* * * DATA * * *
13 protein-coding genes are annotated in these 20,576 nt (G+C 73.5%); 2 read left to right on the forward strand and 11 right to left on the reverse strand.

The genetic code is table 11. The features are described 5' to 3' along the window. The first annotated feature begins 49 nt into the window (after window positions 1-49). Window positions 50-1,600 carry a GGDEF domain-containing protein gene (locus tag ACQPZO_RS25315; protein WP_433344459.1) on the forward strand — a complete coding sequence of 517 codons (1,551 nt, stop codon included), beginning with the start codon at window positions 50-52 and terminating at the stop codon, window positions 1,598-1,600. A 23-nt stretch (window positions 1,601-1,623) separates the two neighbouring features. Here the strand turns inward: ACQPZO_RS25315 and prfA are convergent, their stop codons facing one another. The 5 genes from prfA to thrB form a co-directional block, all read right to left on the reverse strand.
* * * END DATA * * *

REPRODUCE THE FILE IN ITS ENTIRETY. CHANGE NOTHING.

13 protein-coding genes are annotated in these 20,576 nt (G+C 73.5%); 2 read left to right on the forward strand and 11 right to left on the reverse strand.

The genetic code is table 11. The features are described 5' to 3' along the window. The first annotated feature begins 49 nt into the window (after window positions 1-49). Window positions 50-1,600 carry a GGDEF domain-containing protein gene (locus tag ACQPZO_RS25315; protein WP_433344459.1) on the forward strand — a complete coding sequence of 517 codons (1,551 nt, stop codon included), beginning with the start codon at window positions 50-52 and terminating at the stop codon, window positions 1,598-1,600. A 23-nt stretch (window positions 1,601-1,623) separates the two neighbouring features. Here the strand turns inward: ACQPZO_RS25315 and prfA are convergent, their stop codons facing one another. The 5 genes from prfA to thrB form a co-directional block, all read right to left on the reverse strand.